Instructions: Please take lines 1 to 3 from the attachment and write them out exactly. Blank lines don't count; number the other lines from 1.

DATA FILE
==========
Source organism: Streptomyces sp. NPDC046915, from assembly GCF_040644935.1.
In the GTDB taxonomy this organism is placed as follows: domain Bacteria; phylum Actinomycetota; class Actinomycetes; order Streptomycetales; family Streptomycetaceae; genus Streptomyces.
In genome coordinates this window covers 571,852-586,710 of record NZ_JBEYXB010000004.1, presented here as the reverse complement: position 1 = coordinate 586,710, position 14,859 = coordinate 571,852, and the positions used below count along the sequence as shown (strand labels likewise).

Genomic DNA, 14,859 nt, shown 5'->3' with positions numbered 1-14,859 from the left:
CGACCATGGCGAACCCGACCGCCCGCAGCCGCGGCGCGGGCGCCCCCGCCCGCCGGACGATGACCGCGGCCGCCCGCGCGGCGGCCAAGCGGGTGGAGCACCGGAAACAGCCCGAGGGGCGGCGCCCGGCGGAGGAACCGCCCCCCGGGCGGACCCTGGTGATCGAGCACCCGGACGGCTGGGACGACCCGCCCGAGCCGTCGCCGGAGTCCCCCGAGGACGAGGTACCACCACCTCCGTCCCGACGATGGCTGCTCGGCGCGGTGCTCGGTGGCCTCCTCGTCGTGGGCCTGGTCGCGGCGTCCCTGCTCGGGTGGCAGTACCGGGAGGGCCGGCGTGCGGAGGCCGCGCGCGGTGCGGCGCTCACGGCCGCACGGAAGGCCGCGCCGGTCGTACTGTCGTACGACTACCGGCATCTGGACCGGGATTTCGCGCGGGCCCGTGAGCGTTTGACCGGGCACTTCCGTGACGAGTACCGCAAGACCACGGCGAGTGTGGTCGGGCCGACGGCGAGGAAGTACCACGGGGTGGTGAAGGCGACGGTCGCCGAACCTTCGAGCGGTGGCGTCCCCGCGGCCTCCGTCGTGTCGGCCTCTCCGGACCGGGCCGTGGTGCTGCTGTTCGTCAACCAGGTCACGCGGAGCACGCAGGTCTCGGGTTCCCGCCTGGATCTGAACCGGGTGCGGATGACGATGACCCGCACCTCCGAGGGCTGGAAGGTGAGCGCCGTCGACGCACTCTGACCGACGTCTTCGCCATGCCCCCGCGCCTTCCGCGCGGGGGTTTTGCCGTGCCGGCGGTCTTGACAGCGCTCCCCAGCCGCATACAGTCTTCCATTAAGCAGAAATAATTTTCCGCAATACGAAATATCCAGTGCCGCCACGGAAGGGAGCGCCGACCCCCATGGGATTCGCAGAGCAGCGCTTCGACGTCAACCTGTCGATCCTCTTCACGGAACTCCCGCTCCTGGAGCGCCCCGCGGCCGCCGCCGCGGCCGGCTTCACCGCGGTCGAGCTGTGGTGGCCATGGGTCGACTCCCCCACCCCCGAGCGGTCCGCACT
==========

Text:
Source organism: Streptomyces sp. NPDC046915, from assembly GCF_040644935.1.
In the GTDB taxonomy this organism is placed as follows: domain Bacteria; phylum Actinomycetota; class Actinomycetes; order Streptomycetales; family Streptomycetaceae; genus Streptomyces.
In genome coordinates this window covers 571,852-586,710 of record NZ_JBEYXB010000004.1, presented here as the reverse complement: position 1 = coordinate 586,710, position 14,859 = coordinate 571,852, and the positions used below count along the sequence as shown (strand labels likewise).